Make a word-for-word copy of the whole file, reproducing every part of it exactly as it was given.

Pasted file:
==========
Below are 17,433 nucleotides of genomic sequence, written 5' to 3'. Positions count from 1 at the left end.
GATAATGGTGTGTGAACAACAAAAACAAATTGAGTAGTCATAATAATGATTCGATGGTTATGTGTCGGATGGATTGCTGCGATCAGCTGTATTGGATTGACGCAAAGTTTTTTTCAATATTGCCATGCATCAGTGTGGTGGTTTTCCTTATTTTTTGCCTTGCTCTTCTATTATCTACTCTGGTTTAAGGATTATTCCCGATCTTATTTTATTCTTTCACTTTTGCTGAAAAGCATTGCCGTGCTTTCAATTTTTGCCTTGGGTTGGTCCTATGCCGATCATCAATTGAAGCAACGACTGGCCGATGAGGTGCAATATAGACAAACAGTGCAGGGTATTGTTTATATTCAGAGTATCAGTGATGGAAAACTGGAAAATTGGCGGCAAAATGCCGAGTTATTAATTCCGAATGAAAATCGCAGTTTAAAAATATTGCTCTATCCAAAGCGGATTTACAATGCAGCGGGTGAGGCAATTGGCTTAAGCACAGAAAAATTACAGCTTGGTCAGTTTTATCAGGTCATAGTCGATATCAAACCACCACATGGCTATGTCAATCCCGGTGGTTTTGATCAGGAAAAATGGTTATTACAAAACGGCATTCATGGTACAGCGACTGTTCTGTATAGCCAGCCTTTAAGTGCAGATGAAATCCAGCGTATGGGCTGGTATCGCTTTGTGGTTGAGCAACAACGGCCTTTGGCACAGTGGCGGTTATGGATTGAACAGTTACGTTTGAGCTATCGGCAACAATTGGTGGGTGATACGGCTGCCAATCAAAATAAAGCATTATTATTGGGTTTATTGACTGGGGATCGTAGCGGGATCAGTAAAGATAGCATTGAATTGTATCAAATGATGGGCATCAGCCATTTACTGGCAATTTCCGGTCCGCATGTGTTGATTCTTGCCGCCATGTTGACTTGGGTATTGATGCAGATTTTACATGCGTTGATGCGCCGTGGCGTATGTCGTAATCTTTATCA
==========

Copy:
Below are 17,433 nucleotides of genomic sequence, written 5' to 3'. Positions count from 1 at the left end.
GATAATGGTGTGTGAACAACAAAAACAAATTGAGTAGTCATAATAATGATTCGATGGTTATGTGTCGGATGGATTGCTGCGATCAGCTGTATTGGATTGACGCAAAGTTTTTTTCAATATTGCCATGCATCAGTGTGGTGGTTTTCCTTATTTTTTGCCTTGCTCTTCTATTATCTACTCTGGTTTAAGGATTATTCCCGATCTTATTTTATTCTTTCACTTTTGCTGAAAAGCATTGCCGTGCTTTCAATTTTTGCCTTGGGTTGGTCCTATGCCGATCATCAATTGAAGCAACGACTGGCCGATGAGGTGCAATATAGACAAACAGTGCAGGGTATTGTTTATATTCAGAGTATCAGTGATGGAAAACTGGAAAATTGGCGGCAAAATGCCGAGTTATTAATTCCGAATGAAAATCGCAGTTTAAAAATATTGCTCTATCCAAAGCGGATTTACAATGCAGCGGGTGAGGCAATTGGCTTAAGCACAGAAAAATTACAGCTTGGTCAGTTTTATCAGGTCATAGTCGATATCAAACCACCACATGGCTATGTCAATCCCGGTGGTTTTGATCAGGAAAAATGGTTATTACAAAACGGCATTCATGGTACAGCGACTGTTCTGTATAGCCAGCCTTTAAGTGCAGATGAAATCCAGCGTATGGGCTGGTATCGCTTTGTGGTTGAGCAACAACGGCCTTTGGCACAGTGGCGGTTATGGATTGAACAGTTACGTTTGAGCTATCGGCAACAATTGGTGGGTGATACGGCTGCCAATCAAAATAAAGCATTATTATTGGGTTTATTGACTGGGGATCGTAGCGGGATCAGTAAAGATAGCATTGAATTGTATCAAATGATGGGCATCAGCCATTTACTGGCAATTTCCGGTCCGCATGTGTTGATTCTTGCCGCCATGTTGACTTGGGTATTGATGCAGATTTTACATGCGTTGATGCGCCGTGGCGTATGTCGTAATCTTTATCA